Construction workers face death on a regular basis

2014-02-24 00:00

IN South Africa, two workers die each week on construction sites and, of the 6 000 deaths that occur annually in the workplace worldwide, 60% are construction related.

These were some of the figures detailed on Friday by attorney Richard Hoal at a breakfast talk at the Durban Country Club titled, “Construction Disasters and Mitigating Risk”. Hoal is representing the design engineers in the inquiry into the collapse of the Tongaat Mall.

Commenting on the reason for a record turn-out, Vanessa Blevins, chairperson of the South African Council of Shopping Centres who hosted the event, cited the collapse of the Tongaat Mall last October in which two people died. “It was a shock to developers in the industry,” she said.

Since then there has been a mall collapse in Riga, Latvia, in which over 50 people died and the collapse of a stadium under construction for the soccer world cup in Sao Paolo, Brazil, in which two workers died.

According to Hoal, it has been estimated that there will be 4 000 deaths among workers — mainly migrant labourers from other countries — before the opening of the 2022 Soccer World Cup in Qatar. Already 400 have died.

Hoal pointed out that there had been no construction-related fatalities in London prior to their hosting of the 2012 Olympics where health and safety regulations had been adhered to.

Regarding current construction for the World Cup in Brazil, Hoal said they are “building under extreme pressure” and this created a climate where “health and safety issues get compromised”.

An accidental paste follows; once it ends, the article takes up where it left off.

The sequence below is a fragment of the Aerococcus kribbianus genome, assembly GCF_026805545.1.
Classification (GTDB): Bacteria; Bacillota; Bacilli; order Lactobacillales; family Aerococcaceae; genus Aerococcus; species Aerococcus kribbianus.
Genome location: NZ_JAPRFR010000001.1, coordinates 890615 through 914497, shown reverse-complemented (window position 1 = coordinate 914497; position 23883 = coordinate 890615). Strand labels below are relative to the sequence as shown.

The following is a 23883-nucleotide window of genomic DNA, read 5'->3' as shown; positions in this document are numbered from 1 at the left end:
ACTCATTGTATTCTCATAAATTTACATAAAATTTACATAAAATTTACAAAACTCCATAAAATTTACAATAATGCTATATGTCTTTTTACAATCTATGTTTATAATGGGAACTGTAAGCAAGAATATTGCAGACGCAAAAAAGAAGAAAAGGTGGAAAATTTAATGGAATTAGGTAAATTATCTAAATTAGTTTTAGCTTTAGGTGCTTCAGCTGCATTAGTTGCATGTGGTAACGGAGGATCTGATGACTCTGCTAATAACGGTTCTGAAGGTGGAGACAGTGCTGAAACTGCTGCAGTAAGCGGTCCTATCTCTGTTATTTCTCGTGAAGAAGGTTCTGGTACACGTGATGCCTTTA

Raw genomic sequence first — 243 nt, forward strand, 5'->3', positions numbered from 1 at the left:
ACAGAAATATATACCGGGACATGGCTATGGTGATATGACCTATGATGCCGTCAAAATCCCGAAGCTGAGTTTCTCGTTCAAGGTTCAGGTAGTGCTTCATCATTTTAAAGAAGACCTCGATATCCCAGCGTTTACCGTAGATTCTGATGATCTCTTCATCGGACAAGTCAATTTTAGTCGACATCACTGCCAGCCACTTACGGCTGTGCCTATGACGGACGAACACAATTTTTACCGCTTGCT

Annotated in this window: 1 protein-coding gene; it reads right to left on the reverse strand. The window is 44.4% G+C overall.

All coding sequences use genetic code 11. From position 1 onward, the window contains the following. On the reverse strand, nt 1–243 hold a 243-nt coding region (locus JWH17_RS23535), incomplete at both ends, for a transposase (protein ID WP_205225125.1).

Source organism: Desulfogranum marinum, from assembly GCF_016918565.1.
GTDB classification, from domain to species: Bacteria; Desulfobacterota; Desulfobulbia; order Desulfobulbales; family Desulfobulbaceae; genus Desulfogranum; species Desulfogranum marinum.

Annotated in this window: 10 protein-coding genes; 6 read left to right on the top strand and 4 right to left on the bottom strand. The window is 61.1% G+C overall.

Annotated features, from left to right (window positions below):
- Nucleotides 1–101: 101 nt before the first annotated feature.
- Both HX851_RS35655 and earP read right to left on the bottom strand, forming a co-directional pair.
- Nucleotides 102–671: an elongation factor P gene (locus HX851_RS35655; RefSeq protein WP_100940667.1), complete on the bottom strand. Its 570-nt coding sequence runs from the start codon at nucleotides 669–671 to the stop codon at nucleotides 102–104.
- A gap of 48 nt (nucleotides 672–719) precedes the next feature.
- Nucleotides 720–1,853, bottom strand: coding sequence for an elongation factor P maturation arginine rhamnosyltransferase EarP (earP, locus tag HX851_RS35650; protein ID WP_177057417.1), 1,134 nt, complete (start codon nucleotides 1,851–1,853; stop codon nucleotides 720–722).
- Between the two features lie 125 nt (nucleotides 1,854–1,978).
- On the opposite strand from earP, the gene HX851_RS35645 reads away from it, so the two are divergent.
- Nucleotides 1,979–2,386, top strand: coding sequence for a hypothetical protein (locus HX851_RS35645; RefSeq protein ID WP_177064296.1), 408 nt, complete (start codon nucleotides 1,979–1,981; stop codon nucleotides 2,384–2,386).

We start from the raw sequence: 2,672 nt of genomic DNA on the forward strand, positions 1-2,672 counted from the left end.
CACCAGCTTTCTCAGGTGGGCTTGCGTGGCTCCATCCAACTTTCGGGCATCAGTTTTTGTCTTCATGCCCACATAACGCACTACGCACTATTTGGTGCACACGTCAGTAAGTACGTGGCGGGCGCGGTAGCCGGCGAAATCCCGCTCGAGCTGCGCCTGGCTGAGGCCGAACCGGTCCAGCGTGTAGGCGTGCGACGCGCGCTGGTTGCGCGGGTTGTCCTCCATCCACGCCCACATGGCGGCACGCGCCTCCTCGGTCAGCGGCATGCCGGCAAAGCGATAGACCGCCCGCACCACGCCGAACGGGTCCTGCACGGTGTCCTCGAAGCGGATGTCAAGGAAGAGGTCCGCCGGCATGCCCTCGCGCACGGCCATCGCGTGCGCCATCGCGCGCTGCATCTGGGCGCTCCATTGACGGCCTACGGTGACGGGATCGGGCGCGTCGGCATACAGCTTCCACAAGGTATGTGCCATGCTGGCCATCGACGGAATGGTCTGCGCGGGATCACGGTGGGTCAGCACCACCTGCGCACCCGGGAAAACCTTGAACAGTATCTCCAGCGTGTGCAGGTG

Typically 80% of construction failures are due to engineering error and 20% due to design error, Hoal said. Most construction failures are due to a combination of factors, including bad design, foundation failure and over-loading, as well as poor construction techniques and the use of sub-standard materials.

In South Africa, construction is regulated under the Occupational Health and Safety Act and Hoal emphasised that the buck stops with the owner and that the owner should stop the contractor from proceeding if matters are “not in accordance” with the safety plans that the owner is expected to approve and monitor during construction.

Hoal said owners can’t stand back and blame the contractor and the engineer when things go wrong.

The Witness, reporting from the commission of inquiry into the Tongaat Mall collapse, has previously detailed how weak concrete was used; a crucial site diary was missing; the foreman had never seen a construction programme; and the contractor completely ignored a high court order demanding construction be stopped. In addition, health and safety audits had not been carried out in the four months preceding the collapse and there was a lack of steel bars in the reinforcement beams.

Hoal said regular site supervision was required and it was vital that various professional teams on a construction site were responsible for managing the process. Prior to construction, Hoal said there needed to be a “careful design review” and that it was necessary to “be alive to the tension between economic and safe design” and that if there was an emphasis on the economics, safety would lose out.

During construction, shopping centres tended to be in a state of “dynamic design”, said Hoal, unlike, for example, a block of flats, and that the design could change several times over issues of access points and demands by tenants.

In addition, contractors are always working with cost factors. “There is always the temptation for contractors to use the most cost-effective methods — that’s not always the safest.”

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